It’s surprising realizing Roman Holiday is almost two-hours because the film moves as quickly as the scooter Joe and Ann ride on. The plot becomes a series of location excursions bound together by Joe and his photographer, Irving (Eddie Albert). The best remembered moment is Ann and Joe’s trip to the Mouth of Truth. As Joe tells Ann the story of this magical sculpture which bites hands off if you tell it a lie both characters become children, the camera cutting between the two, daring them. When it zooms in on Ann it’s a double dare for her to stick her hand in. Joe ends up doing it, only to start bellowing for help. For a fleeting moment, Ann, and the audience, believe the plot has turned into a horror film! Peck sells the fear of being in peril as much as Hepburn sells her expectation of the outcome.

Eventually their adventure turns into a romance strictly reserved between two ridiculously gorgeous actors. Normally I fail to trust in these types of relationships but, again, it’s both actors remarkable conviction that they are in love which sells you. Hepburn gets a lot of the credit for this movie, but imagine how hard it must have been for Peck playing the straight man forced to react to Ann’s adventures, and fall in love with her. Peck is suitably charming and protective. I’m not one with the fervent love for the man-he’s easy on the eyes, sure-but I could have fallen in love with him as easily as Ann does. It is worth questioning why Ann never calls Joe by his first name; he stays “Mr. Bradley” from beginning to end. It’s easy to assume it’s her upbringing, but maybe she still feels she needs a protector?

By the end, Ann returns home a changed person. The obvious realization that she’s pampered and prevented from thriving is evident, but there’s a subtle power shift upon her return. Ann realizes her country is bigger than the love between her and Joe. To steal from another movie, their problems are nothing but “a hill of beans.” Her country becomes her child and lover; they’re the sole reason for her return and her surrendering her freedom. The little girl is gone, and in her stead stands a powerful queen, a mother surrogate for the children of her country. The ending scene packs a punch for its lack of meaningful dialogue. Joe and Ann aren’t obligated to profess their love in a grand epiphany because so much is conveyed through silence. When Ann turns back for one final look at Joe, and the audience, it isn’t to say goodbye, but one final “Thank you.” Joe’s walk out of the palace closes the book on a fairy-tale mired in the realism fairy-tales refuse to entertain.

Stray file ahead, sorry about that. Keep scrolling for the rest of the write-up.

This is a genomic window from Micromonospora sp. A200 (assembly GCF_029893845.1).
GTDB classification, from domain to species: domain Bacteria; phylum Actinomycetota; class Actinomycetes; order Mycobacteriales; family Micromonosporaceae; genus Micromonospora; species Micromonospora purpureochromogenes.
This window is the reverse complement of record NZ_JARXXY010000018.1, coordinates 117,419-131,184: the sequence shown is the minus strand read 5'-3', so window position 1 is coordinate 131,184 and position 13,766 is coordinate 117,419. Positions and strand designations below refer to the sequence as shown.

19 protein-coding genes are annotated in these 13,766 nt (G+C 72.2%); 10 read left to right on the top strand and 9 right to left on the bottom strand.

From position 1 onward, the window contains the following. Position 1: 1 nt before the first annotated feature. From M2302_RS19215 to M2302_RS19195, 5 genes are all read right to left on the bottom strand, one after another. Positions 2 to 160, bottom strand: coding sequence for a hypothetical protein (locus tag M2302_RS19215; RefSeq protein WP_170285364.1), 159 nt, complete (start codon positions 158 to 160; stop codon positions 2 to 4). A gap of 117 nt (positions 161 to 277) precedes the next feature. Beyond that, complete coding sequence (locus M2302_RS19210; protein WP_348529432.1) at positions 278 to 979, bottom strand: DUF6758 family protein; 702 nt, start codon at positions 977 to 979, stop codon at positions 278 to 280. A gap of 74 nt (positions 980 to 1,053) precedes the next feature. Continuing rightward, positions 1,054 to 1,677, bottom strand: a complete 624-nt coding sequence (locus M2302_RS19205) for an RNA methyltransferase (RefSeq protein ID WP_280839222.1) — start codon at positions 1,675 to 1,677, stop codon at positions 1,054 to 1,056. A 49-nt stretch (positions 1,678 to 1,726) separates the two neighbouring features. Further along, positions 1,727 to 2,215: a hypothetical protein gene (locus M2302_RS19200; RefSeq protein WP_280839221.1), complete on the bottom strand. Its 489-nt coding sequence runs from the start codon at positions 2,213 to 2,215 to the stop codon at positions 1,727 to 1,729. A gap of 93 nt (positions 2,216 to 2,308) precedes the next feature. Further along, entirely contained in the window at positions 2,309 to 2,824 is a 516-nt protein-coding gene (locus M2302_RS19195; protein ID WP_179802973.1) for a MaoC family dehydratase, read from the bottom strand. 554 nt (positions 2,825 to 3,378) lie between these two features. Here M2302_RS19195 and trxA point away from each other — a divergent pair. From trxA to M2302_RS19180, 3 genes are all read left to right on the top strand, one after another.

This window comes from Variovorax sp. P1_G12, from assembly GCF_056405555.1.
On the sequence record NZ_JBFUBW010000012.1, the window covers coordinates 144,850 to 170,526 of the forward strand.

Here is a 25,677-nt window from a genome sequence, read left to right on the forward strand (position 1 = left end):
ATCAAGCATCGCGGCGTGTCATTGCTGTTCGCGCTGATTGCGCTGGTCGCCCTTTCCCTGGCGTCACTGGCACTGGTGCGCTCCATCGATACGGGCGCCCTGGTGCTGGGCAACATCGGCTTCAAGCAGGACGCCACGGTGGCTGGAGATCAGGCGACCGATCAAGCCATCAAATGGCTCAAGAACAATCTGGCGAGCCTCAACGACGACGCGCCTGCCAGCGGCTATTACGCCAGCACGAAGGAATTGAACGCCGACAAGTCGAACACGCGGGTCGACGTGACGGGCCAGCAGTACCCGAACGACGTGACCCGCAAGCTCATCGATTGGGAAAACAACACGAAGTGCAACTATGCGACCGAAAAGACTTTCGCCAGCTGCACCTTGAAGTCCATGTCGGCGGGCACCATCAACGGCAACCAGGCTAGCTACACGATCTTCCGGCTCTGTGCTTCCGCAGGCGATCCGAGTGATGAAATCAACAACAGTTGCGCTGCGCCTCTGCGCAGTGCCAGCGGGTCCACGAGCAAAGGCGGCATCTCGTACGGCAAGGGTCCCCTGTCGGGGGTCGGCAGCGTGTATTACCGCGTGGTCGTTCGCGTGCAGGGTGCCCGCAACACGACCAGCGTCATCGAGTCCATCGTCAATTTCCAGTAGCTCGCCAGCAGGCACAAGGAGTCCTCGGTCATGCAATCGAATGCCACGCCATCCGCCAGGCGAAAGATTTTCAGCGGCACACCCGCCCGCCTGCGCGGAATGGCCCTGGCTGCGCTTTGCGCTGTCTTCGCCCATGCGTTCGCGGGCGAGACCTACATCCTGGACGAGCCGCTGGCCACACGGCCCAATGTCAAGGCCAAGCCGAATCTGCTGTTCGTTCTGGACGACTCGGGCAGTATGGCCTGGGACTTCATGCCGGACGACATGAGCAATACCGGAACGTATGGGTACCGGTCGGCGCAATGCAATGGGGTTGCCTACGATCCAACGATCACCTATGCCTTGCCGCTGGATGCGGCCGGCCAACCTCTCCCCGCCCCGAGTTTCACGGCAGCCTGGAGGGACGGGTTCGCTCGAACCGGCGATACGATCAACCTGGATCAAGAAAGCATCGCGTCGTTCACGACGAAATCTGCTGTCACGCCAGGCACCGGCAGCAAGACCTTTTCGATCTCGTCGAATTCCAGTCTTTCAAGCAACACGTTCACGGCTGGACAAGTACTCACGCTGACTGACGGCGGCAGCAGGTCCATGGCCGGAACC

The real villain of Roman Holiday is the cruel passage of time itself — all holidays must come to an end — and growing up. Roman Holiday is a light comedy whose themes run deeper. It’s enchanting and sweet, mostly because of Audrey Hepburn’s sparkling character. William Wyler directs an anti-fairy-tale as hopeful and pleasant as any Cinderella or Sleeping Beauty, without creating a character content to spend her life in a coma.